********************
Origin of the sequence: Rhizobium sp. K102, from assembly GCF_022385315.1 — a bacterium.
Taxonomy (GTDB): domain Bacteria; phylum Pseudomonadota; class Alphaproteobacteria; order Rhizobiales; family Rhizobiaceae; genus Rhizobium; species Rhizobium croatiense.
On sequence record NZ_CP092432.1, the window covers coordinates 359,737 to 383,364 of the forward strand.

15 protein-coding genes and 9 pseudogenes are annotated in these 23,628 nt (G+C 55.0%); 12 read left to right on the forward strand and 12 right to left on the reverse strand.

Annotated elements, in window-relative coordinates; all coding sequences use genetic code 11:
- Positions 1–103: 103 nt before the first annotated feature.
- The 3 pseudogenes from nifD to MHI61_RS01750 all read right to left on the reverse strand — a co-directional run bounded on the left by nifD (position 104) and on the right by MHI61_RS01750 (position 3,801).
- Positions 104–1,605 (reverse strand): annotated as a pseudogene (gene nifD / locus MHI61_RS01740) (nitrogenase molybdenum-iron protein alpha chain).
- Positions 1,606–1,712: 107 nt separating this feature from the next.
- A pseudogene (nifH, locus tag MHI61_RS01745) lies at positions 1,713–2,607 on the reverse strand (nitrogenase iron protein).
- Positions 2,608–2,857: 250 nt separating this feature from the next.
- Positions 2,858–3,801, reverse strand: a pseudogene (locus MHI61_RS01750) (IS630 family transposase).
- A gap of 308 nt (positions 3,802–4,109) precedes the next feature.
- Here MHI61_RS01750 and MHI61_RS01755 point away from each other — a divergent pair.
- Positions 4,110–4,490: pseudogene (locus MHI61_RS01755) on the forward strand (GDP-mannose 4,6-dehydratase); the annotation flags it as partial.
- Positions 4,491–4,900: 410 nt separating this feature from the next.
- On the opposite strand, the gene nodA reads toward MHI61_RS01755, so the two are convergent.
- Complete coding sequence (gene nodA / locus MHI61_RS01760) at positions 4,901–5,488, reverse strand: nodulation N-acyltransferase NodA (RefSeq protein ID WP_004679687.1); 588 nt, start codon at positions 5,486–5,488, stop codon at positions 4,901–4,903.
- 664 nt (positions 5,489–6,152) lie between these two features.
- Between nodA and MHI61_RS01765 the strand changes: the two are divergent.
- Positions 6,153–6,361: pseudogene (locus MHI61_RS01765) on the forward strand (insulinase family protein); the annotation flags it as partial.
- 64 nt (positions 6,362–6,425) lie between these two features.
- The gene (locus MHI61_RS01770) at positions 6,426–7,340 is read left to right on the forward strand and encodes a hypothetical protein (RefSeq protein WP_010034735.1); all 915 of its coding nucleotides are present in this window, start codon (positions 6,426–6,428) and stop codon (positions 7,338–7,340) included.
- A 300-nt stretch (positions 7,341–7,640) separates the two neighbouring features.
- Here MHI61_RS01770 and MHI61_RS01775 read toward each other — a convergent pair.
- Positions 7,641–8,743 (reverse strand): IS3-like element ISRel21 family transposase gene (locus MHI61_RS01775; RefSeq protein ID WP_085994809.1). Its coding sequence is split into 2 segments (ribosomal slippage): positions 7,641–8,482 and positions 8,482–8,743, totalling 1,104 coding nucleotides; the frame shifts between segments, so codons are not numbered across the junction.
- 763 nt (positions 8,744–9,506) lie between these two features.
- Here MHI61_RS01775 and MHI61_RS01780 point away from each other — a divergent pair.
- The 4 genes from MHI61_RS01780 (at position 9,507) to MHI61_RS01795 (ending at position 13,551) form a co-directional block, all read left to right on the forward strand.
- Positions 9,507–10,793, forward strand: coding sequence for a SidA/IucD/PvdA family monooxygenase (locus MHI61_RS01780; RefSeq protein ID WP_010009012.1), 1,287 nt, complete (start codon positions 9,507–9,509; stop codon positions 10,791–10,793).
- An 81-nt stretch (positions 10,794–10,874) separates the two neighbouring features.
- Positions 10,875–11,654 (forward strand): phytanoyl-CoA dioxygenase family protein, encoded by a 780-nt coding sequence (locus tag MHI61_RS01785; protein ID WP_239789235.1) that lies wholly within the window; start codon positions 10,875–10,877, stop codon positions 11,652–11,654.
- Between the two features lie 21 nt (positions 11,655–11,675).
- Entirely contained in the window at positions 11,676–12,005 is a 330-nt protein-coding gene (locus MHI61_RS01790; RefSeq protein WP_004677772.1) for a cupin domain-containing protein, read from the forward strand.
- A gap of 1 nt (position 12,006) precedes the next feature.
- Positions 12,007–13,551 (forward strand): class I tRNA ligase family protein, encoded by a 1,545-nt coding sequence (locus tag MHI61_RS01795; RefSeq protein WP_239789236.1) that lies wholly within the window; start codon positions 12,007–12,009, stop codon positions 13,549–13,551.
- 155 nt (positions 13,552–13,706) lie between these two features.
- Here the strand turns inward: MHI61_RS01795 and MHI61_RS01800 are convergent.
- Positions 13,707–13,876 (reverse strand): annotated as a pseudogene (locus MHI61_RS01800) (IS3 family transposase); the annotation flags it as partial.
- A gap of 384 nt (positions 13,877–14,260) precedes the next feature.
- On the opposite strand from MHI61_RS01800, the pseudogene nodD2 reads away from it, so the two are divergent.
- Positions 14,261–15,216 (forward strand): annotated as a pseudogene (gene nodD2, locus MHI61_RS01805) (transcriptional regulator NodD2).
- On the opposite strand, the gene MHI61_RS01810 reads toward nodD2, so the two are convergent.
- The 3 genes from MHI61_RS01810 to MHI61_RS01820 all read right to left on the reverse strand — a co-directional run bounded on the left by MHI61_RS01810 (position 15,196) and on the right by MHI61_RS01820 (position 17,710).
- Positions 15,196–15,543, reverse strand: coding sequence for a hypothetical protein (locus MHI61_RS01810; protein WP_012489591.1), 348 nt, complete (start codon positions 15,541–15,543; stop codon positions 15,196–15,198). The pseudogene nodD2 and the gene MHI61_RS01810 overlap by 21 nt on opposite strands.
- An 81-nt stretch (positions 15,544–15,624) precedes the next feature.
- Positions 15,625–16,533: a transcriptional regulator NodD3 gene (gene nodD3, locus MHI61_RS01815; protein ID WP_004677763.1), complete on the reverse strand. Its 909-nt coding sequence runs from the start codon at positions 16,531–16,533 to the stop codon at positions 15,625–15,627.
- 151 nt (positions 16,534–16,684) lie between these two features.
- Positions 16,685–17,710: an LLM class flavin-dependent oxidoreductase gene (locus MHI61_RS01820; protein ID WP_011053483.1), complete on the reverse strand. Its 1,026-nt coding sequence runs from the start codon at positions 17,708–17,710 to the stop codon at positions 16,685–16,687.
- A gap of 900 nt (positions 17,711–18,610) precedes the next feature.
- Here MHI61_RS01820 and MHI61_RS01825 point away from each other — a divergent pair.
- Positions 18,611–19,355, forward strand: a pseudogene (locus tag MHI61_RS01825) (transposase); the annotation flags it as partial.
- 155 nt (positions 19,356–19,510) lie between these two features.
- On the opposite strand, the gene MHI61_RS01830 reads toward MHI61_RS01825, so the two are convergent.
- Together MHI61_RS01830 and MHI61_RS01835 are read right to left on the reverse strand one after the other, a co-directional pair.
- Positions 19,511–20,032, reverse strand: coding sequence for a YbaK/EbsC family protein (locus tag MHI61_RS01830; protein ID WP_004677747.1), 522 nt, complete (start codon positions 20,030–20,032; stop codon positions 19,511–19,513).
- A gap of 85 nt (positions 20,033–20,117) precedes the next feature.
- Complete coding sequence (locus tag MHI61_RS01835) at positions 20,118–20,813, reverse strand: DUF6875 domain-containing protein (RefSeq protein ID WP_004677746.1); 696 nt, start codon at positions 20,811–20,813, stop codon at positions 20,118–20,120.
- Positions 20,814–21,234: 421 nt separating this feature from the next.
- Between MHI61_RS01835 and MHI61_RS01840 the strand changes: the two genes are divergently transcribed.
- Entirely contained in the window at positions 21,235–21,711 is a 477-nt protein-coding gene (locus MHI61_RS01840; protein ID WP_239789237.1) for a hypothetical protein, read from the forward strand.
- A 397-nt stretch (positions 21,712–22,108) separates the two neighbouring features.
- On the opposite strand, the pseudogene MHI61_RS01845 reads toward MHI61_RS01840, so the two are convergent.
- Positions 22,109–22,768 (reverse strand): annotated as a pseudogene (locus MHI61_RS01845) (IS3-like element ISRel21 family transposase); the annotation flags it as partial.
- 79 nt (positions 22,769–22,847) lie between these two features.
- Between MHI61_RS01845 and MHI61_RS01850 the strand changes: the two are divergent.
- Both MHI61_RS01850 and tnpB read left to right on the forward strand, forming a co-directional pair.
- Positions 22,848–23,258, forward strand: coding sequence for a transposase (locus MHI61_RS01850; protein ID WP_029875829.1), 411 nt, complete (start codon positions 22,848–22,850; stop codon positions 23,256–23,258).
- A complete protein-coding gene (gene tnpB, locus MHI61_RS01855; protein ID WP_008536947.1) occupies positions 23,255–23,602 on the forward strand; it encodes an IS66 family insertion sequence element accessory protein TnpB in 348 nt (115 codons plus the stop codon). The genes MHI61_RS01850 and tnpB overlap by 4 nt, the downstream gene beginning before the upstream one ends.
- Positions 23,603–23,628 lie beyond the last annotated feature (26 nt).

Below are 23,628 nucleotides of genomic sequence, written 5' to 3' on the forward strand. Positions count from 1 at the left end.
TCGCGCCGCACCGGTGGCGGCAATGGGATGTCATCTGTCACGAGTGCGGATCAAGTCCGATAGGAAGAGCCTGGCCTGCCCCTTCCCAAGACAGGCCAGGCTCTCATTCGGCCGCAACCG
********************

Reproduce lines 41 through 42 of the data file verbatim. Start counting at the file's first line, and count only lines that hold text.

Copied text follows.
- On the opposite strand from MHI61_RS01800, the pseudogene nodD2 reads away from it, so the two are divergent.
- Positions 14,261–15,216 (forward strand): annotated as a pseudogene (gene nodD2, locus MHI61_RS01805) (transcriptional regulator NodD2).